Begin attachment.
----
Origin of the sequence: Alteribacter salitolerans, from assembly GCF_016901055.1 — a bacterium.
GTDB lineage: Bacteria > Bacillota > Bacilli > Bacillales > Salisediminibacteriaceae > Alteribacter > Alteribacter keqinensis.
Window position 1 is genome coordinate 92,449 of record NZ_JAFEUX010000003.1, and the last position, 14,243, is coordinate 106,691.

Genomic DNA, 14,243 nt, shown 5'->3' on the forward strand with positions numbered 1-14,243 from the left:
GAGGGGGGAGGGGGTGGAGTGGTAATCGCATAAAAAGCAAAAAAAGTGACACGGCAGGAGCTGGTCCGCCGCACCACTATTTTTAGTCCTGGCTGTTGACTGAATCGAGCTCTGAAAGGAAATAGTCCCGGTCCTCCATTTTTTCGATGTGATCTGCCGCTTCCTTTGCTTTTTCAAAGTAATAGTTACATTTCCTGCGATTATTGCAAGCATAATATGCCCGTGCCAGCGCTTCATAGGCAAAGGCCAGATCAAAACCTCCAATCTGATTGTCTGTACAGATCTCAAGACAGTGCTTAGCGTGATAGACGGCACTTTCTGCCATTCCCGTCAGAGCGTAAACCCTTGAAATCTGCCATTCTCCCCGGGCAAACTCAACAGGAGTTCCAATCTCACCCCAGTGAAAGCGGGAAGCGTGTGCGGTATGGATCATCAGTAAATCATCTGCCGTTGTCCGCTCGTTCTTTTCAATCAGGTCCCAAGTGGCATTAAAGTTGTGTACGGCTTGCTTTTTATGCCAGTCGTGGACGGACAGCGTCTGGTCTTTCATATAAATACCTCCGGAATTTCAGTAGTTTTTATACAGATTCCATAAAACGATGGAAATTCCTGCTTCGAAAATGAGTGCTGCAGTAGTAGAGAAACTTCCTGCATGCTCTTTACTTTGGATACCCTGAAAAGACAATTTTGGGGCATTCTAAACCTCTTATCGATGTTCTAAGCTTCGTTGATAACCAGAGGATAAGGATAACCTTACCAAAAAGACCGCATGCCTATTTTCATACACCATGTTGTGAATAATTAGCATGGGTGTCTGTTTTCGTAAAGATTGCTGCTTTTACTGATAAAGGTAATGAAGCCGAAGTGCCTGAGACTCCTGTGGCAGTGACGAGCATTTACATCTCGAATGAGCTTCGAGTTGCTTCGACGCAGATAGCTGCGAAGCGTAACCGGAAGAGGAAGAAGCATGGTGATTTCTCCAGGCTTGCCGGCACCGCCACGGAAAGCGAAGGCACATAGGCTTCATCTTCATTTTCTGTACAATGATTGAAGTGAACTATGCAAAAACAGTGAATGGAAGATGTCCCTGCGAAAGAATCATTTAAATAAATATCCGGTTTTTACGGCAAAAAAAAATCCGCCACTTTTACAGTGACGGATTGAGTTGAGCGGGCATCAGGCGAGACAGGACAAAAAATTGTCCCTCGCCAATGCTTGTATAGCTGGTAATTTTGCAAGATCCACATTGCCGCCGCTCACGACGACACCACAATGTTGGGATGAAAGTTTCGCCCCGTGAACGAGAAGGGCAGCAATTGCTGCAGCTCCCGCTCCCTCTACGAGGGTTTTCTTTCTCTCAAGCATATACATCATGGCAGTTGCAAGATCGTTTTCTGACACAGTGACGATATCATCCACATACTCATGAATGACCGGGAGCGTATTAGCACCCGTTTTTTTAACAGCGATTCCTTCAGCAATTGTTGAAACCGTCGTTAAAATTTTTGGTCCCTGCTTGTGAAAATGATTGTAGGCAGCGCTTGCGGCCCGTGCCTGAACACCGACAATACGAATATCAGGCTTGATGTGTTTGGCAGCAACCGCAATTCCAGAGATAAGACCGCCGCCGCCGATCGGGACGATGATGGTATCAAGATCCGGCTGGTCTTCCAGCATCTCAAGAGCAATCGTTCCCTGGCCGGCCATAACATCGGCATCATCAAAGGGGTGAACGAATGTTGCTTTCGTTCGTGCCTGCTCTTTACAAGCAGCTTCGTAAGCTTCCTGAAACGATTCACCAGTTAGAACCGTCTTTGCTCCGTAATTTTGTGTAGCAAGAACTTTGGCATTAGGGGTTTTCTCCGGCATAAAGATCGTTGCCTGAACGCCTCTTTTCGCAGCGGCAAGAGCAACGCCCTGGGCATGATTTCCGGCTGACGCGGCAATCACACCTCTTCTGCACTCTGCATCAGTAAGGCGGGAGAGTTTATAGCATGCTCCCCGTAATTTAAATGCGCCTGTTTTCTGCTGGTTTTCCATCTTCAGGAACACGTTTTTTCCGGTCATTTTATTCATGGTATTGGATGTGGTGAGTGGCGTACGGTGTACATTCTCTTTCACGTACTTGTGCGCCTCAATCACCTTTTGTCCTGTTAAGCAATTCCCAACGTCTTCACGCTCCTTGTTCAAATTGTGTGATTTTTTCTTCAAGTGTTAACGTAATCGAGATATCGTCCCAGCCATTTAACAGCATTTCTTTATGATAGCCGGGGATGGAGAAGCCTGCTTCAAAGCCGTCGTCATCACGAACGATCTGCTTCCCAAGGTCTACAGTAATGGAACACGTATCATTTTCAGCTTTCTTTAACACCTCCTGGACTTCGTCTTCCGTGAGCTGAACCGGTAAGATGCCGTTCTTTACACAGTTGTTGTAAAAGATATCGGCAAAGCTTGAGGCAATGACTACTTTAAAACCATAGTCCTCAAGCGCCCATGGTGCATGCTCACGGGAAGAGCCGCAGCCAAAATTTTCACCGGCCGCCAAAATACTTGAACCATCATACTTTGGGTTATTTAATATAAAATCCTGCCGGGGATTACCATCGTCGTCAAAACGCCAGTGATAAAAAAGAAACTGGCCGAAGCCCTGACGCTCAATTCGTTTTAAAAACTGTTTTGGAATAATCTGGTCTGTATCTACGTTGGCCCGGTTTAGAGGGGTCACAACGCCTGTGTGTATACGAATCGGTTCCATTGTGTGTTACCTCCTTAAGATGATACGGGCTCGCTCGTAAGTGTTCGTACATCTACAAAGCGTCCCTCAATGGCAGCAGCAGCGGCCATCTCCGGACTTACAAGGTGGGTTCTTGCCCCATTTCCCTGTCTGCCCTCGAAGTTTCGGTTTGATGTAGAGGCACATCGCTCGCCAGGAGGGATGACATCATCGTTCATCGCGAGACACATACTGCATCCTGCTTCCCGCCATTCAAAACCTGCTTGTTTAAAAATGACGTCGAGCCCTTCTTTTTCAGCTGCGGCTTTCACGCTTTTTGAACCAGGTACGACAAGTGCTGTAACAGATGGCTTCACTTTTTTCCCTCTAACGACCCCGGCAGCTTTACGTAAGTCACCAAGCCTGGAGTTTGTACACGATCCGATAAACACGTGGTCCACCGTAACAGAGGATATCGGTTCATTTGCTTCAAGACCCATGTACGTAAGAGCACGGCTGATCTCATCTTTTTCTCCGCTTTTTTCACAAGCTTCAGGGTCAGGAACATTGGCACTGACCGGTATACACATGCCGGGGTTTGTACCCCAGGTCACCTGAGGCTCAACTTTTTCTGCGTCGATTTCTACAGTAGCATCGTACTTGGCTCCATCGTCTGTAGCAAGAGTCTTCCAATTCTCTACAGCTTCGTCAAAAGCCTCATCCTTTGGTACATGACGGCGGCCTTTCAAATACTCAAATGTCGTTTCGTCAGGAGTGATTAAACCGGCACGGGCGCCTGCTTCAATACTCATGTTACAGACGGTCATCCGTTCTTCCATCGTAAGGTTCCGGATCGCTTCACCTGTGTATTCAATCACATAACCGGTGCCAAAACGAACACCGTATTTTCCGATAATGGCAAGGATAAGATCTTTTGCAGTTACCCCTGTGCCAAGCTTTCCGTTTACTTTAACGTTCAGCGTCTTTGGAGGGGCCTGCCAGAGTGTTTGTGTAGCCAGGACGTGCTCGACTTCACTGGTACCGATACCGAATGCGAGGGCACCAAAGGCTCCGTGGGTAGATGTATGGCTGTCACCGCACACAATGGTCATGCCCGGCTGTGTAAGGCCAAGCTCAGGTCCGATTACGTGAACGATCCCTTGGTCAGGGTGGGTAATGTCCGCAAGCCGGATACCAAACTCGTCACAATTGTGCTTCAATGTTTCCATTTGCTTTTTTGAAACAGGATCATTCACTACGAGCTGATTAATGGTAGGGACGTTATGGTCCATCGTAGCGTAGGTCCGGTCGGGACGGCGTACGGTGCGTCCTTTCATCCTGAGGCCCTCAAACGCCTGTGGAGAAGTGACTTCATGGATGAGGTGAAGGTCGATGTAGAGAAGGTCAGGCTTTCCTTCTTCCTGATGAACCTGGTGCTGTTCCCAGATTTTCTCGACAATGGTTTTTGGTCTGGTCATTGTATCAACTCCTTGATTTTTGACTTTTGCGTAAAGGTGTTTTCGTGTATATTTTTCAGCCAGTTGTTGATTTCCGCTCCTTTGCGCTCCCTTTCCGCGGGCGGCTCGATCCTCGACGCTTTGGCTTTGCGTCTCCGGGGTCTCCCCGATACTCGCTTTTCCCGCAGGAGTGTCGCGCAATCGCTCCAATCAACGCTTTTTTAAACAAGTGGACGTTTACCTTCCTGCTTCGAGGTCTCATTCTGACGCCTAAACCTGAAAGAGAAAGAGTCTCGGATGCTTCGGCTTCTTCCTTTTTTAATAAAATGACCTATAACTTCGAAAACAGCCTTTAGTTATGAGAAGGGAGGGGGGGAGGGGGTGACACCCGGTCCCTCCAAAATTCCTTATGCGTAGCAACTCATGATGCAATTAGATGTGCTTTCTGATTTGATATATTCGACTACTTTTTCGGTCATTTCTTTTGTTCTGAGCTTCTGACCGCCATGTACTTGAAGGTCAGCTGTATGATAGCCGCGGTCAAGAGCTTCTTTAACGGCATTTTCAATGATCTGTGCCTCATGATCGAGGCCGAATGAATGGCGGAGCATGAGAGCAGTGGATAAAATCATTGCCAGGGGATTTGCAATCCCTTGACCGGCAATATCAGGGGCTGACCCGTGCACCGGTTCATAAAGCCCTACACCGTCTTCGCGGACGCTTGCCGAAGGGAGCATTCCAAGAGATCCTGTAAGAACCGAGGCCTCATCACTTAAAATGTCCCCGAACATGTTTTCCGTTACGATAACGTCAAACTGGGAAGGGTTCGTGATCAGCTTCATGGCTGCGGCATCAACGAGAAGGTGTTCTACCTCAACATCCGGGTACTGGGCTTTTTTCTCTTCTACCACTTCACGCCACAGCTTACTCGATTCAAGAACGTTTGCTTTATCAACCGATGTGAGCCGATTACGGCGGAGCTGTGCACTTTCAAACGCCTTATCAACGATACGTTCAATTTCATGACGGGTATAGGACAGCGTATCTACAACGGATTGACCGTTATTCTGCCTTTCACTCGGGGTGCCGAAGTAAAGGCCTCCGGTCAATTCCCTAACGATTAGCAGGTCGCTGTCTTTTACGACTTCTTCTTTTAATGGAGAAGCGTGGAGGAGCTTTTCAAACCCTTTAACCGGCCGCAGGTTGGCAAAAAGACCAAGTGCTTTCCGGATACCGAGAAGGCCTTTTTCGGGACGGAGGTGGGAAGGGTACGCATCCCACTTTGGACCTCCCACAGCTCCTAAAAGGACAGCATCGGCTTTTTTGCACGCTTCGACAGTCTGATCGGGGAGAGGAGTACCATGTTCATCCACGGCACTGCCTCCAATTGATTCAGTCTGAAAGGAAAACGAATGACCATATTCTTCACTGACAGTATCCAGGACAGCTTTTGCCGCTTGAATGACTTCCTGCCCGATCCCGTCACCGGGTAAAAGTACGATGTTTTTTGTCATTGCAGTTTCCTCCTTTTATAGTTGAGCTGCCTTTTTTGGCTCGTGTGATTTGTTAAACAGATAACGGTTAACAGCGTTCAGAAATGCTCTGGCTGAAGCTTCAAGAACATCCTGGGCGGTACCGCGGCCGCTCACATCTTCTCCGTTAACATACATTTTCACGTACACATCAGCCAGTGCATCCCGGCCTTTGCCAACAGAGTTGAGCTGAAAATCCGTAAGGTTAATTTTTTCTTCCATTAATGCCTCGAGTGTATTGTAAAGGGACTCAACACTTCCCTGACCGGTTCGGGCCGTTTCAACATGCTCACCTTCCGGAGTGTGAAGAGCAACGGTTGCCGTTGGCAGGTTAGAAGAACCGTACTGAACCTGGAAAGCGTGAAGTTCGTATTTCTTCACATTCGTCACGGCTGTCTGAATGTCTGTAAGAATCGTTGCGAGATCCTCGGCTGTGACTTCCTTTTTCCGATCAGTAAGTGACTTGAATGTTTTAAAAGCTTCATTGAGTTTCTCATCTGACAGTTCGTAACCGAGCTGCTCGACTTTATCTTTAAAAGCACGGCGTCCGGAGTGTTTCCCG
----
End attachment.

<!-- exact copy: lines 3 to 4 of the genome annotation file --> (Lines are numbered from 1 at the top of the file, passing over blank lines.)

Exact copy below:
Window position 1 is genome coordinate 92,449 of record NZ_JAFEUX010000003.1, and the last position, 14,243, is coordinate 106,691.

Genomic DNA, 14,243 nt, shown 5'->3' on the forward strand with positions numbered 1-14,243 from the left: